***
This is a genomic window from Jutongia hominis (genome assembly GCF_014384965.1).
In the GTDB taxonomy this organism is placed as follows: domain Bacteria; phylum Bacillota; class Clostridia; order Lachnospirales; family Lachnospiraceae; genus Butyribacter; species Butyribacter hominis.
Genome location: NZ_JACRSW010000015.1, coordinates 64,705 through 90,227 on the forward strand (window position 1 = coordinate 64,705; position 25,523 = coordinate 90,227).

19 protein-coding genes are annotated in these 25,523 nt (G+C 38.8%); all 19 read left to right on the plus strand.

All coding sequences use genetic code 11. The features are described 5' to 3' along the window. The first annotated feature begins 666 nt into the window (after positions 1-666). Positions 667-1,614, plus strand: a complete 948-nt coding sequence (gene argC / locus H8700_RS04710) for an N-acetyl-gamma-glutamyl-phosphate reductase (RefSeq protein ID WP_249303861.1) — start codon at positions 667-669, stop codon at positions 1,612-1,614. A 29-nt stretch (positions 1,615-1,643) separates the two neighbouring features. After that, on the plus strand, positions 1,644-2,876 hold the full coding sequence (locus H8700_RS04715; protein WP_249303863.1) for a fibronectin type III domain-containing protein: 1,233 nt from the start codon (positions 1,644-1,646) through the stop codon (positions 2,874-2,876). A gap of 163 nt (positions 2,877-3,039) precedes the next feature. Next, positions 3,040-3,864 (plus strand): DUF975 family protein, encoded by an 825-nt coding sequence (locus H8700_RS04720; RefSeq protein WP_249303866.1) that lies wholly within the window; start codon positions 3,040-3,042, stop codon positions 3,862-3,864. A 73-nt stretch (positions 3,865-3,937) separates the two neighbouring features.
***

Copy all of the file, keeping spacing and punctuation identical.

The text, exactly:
This is a genomic window from Jutongia hominis (genome assembly GCF_014384965.1).
In the GTDB taxonomy this organism is placed as follows: domain Bacteria; phylum Bacillota; class Clostridia; order Lachnospirales; family Lachnospiraceae; genus Butyribacter; species Butyribacter hominis.
Genome location: NZ_JACRSW010000015.1, coordinates 64,705 through 90,227 on the forward strand (window position 1 = coordinate 64,705; position 25,523 = coordinate 90,227).

19 protein-coding genes are annotated in these 25,523 nt (G+C 38.8%); all 19 read left to right on the plus strand.

All coding sequences use genetic code 11. The features are described 5' to 3' along the window. The first annotated feature begins 666 nt into the window (after positions 1-666). Positions 667-1,614, plus strand: a complete 948-nt coding sequence (gene argC / locus H8700_RS04710) for an N-acetyl-gamma-glutamyl-phosphate reductase (RefSeq protein ID WP_249303861.1) — start codon at positions 667-669, stop codon at positions 1,612-1,614. A 29-nt stretch (positions 1,615-1,643) separates the two neighbouring features. After that, on the plus strand, positions 1,644-2,876 hold the full coding sequence (locus H8700_RS04715; protein WP_249303863.1) for a fibronectin type III domain-containing protein: 1,233 nt from the start codon (positions 1,644-1,646) through the stop codon (positions 2,874-2,876). A gap of 163 nt (positions 2,877-3,039) precedes the next feature. Next, positions 3,040-3,864 (plus strand): DUF975 family protein, encoded by an 825-nt coding sequence (locus H8700_RS04720; RefSeq protein WP_249303866.1) that lies wholly within the window; start codon positions 3,040-3,042, stop codon positions 3,862-3,864. A 73-nt stretch (positions 3,865-3,937) separates the two neighbouring features.